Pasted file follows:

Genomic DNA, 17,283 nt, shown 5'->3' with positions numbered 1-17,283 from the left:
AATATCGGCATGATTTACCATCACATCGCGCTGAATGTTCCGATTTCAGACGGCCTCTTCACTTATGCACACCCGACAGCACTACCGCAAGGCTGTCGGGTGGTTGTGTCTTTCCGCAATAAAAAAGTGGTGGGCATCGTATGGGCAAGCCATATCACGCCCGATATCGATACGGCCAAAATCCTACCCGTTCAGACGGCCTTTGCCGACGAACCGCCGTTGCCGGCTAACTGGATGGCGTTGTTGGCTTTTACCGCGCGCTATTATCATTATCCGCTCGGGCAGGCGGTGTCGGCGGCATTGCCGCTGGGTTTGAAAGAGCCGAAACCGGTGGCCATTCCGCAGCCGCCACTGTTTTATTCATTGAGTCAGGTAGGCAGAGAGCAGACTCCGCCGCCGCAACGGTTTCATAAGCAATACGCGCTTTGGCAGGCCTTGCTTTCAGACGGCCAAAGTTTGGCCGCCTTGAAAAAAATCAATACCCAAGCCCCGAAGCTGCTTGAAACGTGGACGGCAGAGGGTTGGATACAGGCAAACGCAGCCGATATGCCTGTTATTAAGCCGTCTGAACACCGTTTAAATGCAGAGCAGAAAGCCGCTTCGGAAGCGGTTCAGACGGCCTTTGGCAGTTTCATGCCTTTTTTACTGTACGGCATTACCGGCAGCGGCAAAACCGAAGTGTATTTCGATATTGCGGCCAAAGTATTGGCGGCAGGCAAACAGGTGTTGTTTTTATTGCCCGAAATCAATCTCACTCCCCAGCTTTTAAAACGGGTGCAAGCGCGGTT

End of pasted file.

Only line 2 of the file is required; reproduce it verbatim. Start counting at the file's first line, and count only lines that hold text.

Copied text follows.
AATATCGGCATGATTTACCATCACATCGCGCTGAATGTTCCGATTTCAGACGGCCTCTTCACTTATGCACACCCGACAGCACTACCGCAAGGCTGTCGGGTGGTTGTGTCTTTCCGCAATAAAAAAGTGGTGGGCATCGTATGGGCAAGCCATATCACGCCCGATATCGATACGGCCAAAATCCTACCCGTTCAGACGGCCTTTGCCGACGAACCGCCGTTGCCGGCTAACTGGATGGCGTTGTTGGCTTTTACCGCGCGCTATTATCATTATCCGCTCGGGCAGGCGGTGTCGGCGGCATTGCCGCTGGGTTTGAAAGAGCCGAAACCGGTGGCCATTCCGCAGCCGCCACTGTTTTATTCATTGAGTCAGGTAGGCAGAGAGCAGACTCCGCCGCCGCAACGGTTTCATAAGCAATACGCGCTTTGGCAGGCCTTGCTTTCAGACGGCCAAAGTTTGGCCGCCTTGAAAAAAATCAATACCCAAGCCCCGAAGCTGCTTGAAACGTGGACGGCAGAGGGTTGGATACAGGCAAACGCAGCCGATATGCCTGTTATTAAGCCGTCTGAACACCGTTTAAATGCAGAGCAGAAAGCCGCTTCGGAAGCGGTTCAGACGGCCTTTGGCAGTTTCATGCCTTTTTTACTGTACGGCATTACCGGCAGCGGCAAAACCGAAGTGTATTTCGATATTGCGGCCAAAGTATTGGCGGCAGGCAAACAGGTGTTGTTTTTATTGCCCGAAATCAATCTCACTCCCCAGCTTTTAAAACGGGTGCAAGCGCGGTT